When a public service fails, and there are private alternatives, it is compared to them and eventually de-funded.
When a private oligopoly fails, or is wasteful, what happens? "We'll just raise prices"
Hello PSTN & Cable Co's. I
Similarly, since 85% of the energy in gasoline is turned into heat, it isn't helping. At 15% efficiency that is typical of internal combustion engines, you are down to about 5 kwh actually used to move the car, versus an electric motor which is over 90% efficiency. If you add that ICE has no regenerative braking, no means of storing kinetic energy for re-use, you have a further disadvantage for ICE.
I don't want to be that guy, but this is why you 1. Don't type fast when your command starts with rm -rf;
I typed this slowly:
2. Never rm -rf by absolute path at all;
3. Never start typing rm -rf at all, but type the rest of the command first and then edit in the rm; and
/<^H><^H>rm -rf ? how does this help ?
4. Don't use root shells, but sudo, and edit in the sudo last on potentially destructive commands.
sudo rm -rf / ?
There may be good reason to break one or more of these rules at one time, but never all four.
There is no substitute for just knowing what you are doing, and not doing the bad thing. I've seen people complicate their lives with incantations, and all it usually does is make it fail in a more complicated way. Simplicity is easier to remember.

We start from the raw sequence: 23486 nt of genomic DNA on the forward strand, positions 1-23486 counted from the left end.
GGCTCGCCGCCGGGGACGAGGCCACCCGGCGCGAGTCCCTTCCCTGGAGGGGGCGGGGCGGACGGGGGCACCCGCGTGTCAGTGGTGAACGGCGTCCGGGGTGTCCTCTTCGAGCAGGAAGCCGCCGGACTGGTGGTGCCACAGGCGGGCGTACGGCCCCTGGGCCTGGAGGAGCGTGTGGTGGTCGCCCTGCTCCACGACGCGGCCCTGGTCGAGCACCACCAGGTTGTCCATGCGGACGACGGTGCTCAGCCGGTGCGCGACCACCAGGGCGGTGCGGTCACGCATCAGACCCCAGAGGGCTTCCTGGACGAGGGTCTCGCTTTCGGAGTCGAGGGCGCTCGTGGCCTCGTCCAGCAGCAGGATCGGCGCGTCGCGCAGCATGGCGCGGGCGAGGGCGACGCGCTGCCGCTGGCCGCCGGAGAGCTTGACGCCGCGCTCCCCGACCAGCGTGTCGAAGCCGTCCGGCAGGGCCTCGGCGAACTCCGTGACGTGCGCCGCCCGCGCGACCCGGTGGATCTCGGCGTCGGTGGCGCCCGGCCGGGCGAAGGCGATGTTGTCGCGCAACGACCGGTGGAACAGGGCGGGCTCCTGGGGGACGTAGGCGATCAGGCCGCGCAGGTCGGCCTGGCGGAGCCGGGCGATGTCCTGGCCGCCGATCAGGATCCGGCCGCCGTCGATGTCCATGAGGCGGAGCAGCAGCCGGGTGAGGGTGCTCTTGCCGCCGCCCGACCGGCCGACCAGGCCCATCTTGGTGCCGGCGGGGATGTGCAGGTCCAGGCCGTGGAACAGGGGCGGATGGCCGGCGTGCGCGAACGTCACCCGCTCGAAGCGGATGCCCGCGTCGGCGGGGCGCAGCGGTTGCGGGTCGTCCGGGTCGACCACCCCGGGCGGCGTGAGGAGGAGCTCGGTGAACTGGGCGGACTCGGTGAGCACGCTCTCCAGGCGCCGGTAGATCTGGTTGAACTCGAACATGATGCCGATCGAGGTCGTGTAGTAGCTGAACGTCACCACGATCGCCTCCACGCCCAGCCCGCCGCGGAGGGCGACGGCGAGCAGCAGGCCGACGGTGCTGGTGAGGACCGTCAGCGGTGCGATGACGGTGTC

https://www.roaringpenguin.com... they provide and support CANIT PRO, which is basically mimedefang and spamassassin on a debian base, with dynamically updated blacklists and filtering rules. It works really well. David is one of the guys behind behind mimedefang, so you are also helping open source by going with these guys. The pricing for us was really decent.
They usually work with appliances, but we managed to use our own configuration to do some sweet stuff: we put the mail filtering cluster in the DMZ, along with the DB. but we put the customization interface is on an internal network. That way there is no firewall exception for the DMZ (ok except SMTP... can't avoid that one.) and the DMZ gateway doesn't need access to internal credentials at all (Active Directory in our case) It just knows that the interface machine on the inside is trustworthy. Even though the DB has no access to authentication services, the users can still customize their filtering to their desire.
I think for big companies, one concern is that I have never heard anyone rave about spam filtering. In terms of brand-awareness it is a completely one way street, Either people are satisfied with it, in which case they shrug, or they get irrationally violently abusive of the service, and have un-realistic expectations. It is a risk for any major brand to operate spam filtering, with literally no upside (ok, aside form revenue, but if it is a small part of a business, the reputation risk might outweigh the revenues.) Touching people's email brings out all the consipacy buffs you can imagine, and for some small but vociferous group they always have their own solution, and whatever the email admin does is crap. That's a thing that was great about Roaring Penguin's CanIT PRO when we rolled it out, it gave each user the ability to turn off the filtering entirely, if that's what they wanted.